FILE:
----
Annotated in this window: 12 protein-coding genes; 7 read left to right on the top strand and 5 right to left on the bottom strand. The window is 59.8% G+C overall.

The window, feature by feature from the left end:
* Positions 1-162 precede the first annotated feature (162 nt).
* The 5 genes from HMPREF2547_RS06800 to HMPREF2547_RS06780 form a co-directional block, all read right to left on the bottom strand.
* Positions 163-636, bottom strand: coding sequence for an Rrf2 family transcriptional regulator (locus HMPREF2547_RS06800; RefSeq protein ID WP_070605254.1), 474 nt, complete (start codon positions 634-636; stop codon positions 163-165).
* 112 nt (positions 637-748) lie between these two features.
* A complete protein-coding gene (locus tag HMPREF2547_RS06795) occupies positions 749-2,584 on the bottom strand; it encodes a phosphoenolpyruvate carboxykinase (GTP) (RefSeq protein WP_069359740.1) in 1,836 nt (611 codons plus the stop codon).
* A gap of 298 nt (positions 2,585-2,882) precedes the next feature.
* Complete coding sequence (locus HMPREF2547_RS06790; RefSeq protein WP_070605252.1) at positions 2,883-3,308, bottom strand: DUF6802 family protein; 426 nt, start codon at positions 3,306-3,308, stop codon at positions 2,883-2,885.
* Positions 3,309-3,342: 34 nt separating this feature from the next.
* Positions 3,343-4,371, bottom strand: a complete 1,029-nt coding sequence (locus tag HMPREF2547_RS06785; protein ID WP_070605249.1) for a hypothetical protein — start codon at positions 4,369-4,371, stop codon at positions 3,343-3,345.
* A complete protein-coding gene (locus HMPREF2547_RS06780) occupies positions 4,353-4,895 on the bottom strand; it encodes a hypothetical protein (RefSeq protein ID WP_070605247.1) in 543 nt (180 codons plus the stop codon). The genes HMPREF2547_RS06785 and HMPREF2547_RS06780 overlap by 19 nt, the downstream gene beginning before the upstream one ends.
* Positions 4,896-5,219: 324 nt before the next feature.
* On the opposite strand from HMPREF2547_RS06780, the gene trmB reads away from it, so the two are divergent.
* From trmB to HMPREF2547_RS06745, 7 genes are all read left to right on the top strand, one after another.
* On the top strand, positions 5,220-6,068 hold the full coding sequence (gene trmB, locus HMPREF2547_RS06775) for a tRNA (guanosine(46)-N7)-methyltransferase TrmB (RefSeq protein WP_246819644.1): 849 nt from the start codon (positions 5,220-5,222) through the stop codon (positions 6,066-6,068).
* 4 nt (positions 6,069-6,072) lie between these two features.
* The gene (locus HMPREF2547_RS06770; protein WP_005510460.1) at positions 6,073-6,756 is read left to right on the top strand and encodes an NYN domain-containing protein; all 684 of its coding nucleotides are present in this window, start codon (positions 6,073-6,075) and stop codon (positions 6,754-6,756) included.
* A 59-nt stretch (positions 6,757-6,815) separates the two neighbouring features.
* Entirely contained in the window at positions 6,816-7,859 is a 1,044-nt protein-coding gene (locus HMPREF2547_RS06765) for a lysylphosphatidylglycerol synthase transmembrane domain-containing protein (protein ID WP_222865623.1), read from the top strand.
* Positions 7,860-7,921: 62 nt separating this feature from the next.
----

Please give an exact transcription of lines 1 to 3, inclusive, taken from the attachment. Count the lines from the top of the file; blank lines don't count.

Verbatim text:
Annotated in this window: 12 protein-coding genes; 7 read left to right on the top strand and 5 right to left on the bottom strand. The window is 59.8% G+C overall.

The window, feature by feature from the left end:
* Positions 1-162 precede the first annotated feature (162 nt).